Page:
[Editor’s Note: This summer we at BtT are featuring old but good posts for your reading enjoyment. Look out for an all new BtT in August 2014. This post originally appeared on July 22, 2008.]
This is the third post in a series dedicated to the relationship between the gospel and Baptist identity. My previous post argued that Baptists should primarily embrace a Protestant Christian identity that is nuanced by a cluster of ecclesiological distinctives that have historically been associated with the Baptist tradition. Beginning with this post, the rest of the series will address those historic Baptist distinctives.
The foundational theological distinctive among Baptist Christians is a commitment to a regenerate church membership. My colleague John Hammett goes so far as to call regenerate church membership “the Baptist mark of the church.” Proponents of this position argue that a local church’s membership is to be comprised only of individuals who have been born again and placed their faith in Jesus Christ as their Lord and Savior.
Why Regenerate Church Membership?
It is worth asking why Baptists consider regenerate church membership to be such an important doctrine. There are at least two reasons. First, as Protestants, Baptists adhere to the Scripture principle and believe that biblical doctrine and practice trumps all religious traditions, creedal documents, and private theological opinions. This means that Baptists believe in a regenerate church membership because we honestly believe this practice is both taught and modeled in the New Testament.
But there is a second reason for our commitment to regenerate church membership. Simply put, Baptists believe that a church that practices regenerate membership is more consistent with the gospel than a church that grants any form of membership to non-Christians. Baptists believe that the local church is the community of the gospel, and as such it ought to be comprised of individual “gospel people” who have voluntarily covenanted together as a local expression of the body of Christ.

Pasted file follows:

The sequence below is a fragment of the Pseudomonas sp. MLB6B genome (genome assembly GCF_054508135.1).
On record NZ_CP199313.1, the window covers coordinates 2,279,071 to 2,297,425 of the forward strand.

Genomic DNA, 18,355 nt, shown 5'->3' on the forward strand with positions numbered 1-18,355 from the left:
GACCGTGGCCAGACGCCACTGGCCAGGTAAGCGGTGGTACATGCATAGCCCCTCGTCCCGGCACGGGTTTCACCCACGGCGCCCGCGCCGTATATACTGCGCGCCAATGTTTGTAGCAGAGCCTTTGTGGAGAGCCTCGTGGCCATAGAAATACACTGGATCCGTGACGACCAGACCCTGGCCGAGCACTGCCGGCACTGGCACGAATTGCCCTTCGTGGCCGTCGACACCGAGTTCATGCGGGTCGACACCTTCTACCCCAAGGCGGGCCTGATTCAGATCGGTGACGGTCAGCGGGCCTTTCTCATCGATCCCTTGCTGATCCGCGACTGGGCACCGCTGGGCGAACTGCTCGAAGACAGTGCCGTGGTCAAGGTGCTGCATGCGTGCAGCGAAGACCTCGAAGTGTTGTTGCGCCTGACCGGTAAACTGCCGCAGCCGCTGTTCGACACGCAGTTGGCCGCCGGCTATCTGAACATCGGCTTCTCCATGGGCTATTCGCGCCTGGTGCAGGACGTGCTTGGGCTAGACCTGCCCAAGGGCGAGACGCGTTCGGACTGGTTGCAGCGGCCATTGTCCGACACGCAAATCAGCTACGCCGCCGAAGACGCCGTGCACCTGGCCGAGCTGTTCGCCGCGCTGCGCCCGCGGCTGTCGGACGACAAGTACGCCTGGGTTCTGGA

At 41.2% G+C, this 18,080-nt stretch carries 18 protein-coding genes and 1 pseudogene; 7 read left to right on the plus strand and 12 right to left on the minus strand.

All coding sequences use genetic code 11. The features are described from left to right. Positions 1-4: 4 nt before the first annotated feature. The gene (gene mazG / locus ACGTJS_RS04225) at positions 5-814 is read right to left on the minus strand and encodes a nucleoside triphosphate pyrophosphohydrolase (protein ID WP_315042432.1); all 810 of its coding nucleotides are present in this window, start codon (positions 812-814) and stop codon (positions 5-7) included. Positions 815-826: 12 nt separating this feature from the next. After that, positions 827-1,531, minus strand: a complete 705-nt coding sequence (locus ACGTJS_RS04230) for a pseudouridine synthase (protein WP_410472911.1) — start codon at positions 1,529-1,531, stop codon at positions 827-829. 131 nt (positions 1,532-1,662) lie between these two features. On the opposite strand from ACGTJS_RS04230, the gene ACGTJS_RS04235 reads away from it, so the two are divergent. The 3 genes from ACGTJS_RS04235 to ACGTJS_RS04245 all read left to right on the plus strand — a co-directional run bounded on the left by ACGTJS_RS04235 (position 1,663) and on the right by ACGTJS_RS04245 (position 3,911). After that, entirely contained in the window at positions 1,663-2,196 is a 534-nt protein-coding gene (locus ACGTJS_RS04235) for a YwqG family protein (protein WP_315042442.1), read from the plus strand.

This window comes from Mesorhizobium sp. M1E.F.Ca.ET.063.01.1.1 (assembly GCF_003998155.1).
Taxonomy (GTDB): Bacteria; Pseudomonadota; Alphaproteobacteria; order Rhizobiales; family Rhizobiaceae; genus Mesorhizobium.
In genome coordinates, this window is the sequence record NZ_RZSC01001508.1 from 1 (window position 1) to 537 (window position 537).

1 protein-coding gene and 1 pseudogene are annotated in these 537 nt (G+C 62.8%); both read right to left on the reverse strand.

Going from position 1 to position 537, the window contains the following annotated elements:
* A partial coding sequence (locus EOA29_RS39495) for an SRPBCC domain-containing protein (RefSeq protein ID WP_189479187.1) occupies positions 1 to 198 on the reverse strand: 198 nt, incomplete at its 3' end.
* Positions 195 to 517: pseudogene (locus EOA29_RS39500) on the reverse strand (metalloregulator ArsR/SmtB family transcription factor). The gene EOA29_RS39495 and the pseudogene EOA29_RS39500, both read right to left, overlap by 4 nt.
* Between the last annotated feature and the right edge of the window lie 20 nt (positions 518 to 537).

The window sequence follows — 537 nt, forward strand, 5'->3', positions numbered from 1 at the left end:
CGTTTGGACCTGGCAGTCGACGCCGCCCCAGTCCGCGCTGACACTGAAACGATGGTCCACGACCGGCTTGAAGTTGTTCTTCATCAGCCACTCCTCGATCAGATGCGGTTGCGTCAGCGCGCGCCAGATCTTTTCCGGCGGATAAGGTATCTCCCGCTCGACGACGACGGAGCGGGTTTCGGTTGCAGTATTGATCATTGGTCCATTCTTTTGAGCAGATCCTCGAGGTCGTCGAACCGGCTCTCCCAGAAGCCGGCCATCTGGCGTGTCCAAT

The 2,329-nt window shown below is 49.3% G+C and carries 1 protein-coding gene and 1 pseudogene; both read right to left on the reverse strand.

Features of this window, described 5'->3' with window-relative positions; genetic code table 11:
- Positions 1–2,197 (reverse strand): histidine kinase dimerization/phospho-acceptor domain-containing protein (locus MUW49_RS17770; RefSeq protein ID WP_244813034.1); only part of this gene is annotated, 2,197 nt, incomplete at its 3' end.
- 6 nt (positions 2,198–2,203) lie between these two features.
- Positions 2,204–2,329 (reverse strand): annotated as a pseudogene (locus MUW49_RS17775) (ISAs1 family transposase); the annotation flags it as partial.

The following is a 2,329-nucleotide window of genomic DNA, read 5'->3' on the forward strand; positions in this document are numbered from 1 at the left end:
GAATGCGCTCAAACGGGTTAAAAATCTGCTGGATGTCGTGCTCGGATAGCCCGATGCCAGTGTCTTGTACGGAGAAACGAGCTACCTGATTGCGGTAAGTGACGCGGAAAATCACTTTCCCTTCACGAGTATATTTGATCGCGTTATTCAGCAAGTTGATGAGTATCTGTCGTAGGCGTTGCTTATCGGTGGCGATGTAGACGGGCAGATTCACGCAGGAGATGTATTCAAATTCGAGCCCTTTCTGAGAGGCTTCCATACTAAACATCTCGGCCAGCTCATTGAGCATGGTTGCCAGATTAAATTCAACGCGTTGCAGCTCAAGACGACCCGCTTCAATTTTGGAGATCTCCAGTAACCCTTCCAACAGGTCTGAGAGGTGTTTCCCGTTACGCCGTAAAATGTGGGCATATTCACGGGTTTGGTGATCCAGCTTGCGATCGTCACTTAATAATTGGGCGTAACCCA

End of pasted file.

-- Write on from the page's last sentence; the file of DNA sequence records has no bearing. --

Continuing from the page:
Alternatives to Regenerate Church Membership
There are several alternatives to regenerate church membership. It is worth briefly discussing two of these alternatives: pre-Christian and non-Christian membership.
A form of pre-Christian membership is practiced in many pedobaptist churches whenever an infant is sprinkled and declared to be baptized or christened. Whether the child is considered a “covenant child,” a child of the Roman Catholic Church, or the pedobaptism is considered the first step in the child’s (presumptive) regeneration, the result is the same: a membership-like status has been conferred on an individual who has not confessed personal faith in Christ.
To be fair, most pedobaptist groups employ some type of confirmation or other spiritual right-of-passage before an individual can become a full member of the church. But by “baptizing” infants and making a distinction between the spiritual status (or at least the spiritual potential) of the children of Christians versus the children of non-Christians, a quasi-membership status has been granted to an individual based upon something other than that person’s faith in Christ.
Many mainline churches practice an openly non-Christian membership. In some congregations, faith in Christ is not a prerequisite to church membership. Many liberal churches do not even affirm the concept of a personal faith in Christ, instead opting for vague concepts like following their interpretation of Christ’s ethical teachings. Some even totally jettison traditional Christianity and opt for some form of soteriological pluralism. Non-Christian membership is generally not practiced among evangelical congregations.
Baptist reject both pre-Christian and non-Christian membership. We do so because these practices both fail to reflect the New Testament pattern and undermine–and sometimes sever–the relationship between the gospel and the church. Only those who claim to embrace the gospel are to be included in the community of the gospel.
Preserving Regenerate Church Membership